For future parents and students wanting to make most of their college experience including finding the right college, I could say, to look at all your options. If the student is used to larger or smaller classes, one needs to plan accordingly. For a student that wants a decent sized college with a booming town, but still a down home southern charm and hospitallity, I would say look over Valdosta State University. For partents and students looking for cheaper costs, try going to a 2 year community college first, then attending a larger university. This saves thousands of dollars, and introduces the student to a college environment without to much of a shock factor. By the time the student is entering a larger university, they have matured and are ready to handle whatever college life may throw at them. Also, talk to a colleges financial department for information on studnet loans, and monies out there to help the student. The last thing you want is your student to begin a new life in the work force, several thousands of dollars indept. Again Valdosta State University offers many wonderful qualities and I would advise anyone to explore the possibilities.
There are two very important rules to know before starting college; be sure to learn time management, and get accustomed to freedom. When you stay on campus you are free to do whatever you want, whenever you want, as long as it does not violate school codes. Since you are in control, there are so many things that can be done. Most of which have little importance, unlike homework and studying. It is very easy to get distracted, and procrastinate on your priorities. One think to always keep in mind is the purpose for you attending college, and that is to get an education. Learn to do homework and studying immediately after class has ended. You should review material for at least an hour a day. Two hours or more for your more difficult courses you should not exceed three hours in one sitting. Interact with those who are excelling in your classes and create study groups. Too much studying and not enough studying are not good alternatives. Your school offers time management courses, take them. Advisors are there to help you balance free and occupied time without becoming overwhelmed. Most importantly remember to have fun, and be social.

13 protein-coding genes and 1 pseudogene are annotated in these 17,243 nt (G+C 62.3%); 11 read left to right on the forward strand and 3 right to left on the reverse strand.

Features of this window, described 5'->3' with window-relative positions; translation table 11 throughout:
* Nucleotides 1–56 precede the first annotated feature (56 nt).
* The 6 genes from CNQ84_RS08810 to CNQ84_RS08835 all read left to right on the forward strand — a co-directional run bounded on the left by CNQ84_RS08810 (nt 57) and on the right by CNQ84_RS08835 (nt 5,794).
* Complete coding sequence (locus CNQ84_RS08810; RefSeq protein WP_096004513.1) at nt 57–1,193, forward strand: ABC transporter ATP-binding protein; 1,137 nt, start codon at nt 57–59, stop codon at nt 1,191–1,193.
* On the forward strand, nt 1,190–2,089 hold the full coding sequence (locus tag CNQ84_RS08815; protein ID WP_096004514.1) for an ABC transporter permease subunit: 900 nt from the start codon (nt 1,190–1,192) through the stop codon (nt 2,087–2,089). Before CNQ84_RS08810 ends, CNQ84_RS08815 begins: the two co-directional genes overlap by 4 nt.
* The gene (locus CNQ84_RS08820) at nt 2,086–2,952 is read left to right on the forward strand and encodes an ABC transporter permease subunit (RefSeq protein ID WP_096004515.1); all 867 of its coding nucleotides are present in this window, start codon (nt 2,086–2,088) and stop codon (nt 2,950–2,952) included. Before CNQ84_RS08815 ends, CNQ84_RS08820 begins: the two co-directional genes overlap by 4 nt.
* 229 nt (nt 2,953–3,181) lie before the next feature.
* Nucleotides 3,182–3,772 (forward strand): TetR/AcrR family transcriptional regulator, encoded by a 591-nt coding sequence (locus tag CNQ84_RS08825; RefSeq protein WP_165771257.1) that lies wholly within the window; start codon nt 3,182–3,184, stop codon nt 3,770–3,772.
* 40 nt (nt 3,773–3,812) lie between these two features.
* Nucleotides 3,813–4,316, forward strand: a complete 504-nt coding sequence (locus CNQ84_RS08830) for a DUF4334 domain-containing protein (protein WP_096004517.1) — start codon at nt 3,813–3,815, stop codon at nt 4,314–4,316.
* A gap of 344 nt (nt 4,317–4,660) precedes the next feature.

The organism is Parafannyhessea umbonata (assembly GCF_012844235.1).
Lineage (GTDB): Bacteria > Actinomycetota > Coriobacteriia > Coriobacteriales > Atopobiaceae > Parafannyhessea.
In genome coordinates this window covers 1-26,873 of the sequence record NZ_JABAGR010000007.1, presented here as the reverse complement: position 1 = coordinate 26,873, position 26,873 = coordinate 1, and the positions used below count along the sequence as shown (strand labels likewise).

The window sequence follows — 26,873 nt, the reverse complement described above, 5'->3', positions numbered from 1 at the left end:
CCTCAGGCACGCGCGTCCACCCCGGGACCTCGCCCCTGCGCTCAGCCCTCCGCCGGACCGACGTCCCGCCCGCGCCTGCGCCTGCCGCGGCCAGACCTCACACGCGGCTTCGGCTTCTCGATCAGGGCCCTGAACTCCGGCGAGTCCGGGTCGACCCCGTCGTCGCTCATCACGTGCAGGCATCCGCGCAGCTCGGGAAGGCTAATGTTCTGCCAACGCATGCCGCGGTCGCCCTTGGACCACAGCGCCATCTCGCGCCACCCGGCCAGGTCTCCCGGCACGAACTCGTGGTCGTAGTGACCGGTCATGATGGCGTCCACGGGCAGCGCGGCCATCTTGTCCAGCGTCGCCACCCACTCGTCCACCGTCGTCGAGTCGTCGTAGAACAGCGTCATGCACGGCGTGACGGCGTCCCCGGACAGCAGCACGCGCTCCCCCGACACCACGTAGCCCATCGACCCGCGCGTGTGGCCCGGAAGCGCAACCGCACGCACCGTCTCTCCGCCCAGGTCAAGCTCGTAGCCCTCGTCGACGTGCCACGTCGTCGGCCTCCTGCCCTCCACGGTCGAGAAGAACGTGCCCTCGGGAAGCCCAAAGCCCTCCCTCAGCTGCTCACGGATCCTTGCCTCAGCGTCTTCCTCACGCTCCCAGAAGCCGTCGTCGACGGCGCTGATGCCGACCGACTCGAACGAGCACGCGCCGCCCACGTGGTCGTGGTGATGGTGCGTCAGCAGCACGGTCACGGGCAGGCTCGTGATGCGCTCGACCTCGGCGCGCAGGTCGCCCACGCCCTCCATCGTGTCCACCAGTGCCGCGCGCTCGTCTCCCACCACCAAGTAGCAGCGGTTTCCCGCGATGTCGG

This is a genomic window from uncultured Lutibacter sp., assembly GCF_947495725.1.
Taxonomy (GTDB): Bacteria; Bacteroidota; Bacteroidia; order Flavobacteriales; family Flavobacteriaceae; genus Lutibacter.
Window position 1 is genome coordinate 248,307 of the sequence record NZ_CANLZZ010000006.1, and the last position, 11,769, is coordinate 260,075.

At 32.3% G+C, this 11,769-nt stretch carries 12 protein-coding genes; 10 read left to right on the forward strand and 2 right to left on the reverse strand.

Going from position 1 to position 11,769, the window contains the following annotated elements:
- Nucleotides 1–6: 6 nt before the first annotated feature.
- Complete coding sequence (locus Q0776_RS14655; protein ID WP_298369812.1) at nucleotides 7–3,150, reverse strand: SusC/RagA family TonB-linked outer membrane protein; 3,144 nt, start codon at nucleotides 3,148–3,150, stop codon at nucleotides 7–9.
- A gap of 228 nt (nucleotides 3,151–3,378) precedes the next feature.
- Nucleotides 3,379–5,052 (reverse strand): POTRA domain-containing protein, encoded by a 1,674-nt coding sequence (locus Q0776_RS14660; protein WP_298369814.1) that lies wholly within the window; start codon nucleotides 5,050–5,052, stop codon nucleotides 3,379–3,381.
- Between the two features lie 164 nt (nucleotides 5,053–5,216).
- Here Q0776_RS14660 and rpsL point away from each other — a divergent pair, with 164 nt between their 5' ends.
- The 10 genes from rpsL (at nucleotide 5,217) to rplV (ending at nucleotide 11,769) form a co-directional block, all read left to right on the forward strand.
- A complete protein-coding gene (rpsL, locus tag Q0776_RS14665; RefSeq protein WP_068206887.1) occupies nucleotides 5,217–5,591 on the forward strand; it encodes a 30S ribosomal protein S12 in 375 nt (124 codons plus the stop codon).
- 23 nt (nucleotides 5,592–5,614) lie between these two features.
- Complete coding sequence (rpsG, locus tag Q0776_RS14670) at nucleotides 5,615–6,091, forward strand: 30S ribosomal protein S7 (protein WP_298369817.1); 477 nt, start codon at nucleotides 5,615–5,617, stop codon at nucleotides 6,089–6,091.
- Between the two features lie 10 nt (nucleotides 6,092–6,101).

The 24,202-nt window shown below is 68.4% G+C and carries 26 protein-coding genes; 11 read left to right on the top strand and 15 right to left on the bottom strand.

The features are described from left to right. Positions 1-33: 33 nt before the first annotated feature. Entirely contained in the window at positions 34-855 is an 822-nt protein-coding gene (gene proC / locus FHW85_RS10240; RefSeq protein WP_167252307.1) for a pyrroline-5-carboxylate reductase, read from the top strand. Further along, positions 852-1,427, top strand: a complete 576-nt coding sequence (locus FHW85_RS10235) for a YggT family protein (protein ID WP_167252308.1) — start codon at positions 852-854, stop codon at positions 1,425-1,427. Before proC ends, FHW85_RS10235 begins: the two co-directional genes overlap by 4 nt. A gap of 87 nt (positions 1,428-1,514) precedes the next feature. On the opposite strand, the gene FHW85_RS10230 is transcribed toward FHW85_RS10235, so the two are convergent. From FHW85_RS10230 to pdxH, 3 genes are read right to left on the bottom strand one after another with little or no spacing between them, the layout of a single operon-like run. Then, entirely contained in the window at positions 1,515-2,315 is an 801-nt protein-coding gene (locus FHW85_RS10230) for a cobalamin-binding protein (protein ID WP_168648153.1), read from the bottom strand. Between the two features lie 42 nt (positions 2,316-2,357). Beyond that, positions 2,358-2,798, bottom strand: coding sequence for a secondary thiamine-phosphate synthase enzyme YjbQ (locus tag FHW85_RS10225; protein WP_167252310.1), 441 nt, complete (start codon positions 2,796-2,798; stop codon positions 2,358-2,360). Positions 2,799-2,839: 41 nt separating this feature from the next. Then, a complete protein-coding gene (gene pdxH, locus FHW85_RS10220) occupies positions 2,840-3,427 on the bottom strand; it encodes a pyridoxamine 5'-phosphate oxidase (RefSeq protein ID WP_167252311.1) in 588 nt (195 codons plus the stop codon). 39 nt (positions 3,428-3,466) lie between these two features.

Students should really take their time visiting the schools they are interested in. Take the campus tour like most prospective students do, but also choose to take it one step further. Talk with admissions counselors and financial advisors to learn more about possible fields of study and course work at the schools you are interested in, as well as the cost of the school and how much financial aid you will be able to receive. I would also recommend talking to current students at the school. No one else can give you a more honest opinion about the college/university than one of the current attending students. Ask them about the student life (extracurricular activities, student civility, helpfulness of faculty/teachers, campus unity, etc.) and don't hesitate to ask them the million dollar question: "If you could do it all over again would you still choose to attend 'insert prospective college here'?" I would also advise students to be their own person and for parents to encourage their child to do this. Do not choose a school because your friends are going there, it's okay to be different. Always make the right choice for yourself!
Attend all your classes and plan to attend all classes for the entire semester. Save money, don't spend frivilously on music, games, or alchohol. Keep drinking and parties to the weekend, if you have free time during the week work on final projects. Don't leave papers till the last minute, you be more successfull and less stressed out if you get your assignments done early. The people around you may be trying alot of dangerous activities/substances, don't get pressured into following the crowd, do the right thing to keep yourself healthy. Stay out of trouble, if the police charge you with underage drinking or drug possesion it can seriously ruin your prospects of finding a career. Keep strong ties with home, you may think your parents are busybodies, but it's important to keep them posted as to how you are doing, they can offer good advice, and if your honest they will always help you out of trouble. Don't let anyone, especially a greek (frat. /sorority member), tell you who to be. Find the hardworking dilligent people in your class and make friends with them, or at least ask to study with them.
By the end of May, many seniors are begging to move on from high school. However, if I were to return to my high school during my senior year, I would tell myself one important thing to be prepared for while at college. There are many things that students today do not realize; many of them believe that there is one correct path that they must follow. Many students today are being thrust into a world for which they are not completely ready. Teenagers believe that they understand the full concept of growing up, but they do not understand all of the opportunities that come with it. The world is constantly asking for decisions on the spot, and teenagers do not understand that there is no right or wrong answer. There are merely different paths. While at a university, college, or technical institution, students must make their own paths, and each student’s path will be different. They will grow and transform into an adult who will have to make very important decisions. Because decisions help shape growth, I would ask myself two simple questions: Who are you now? Who do you want to be?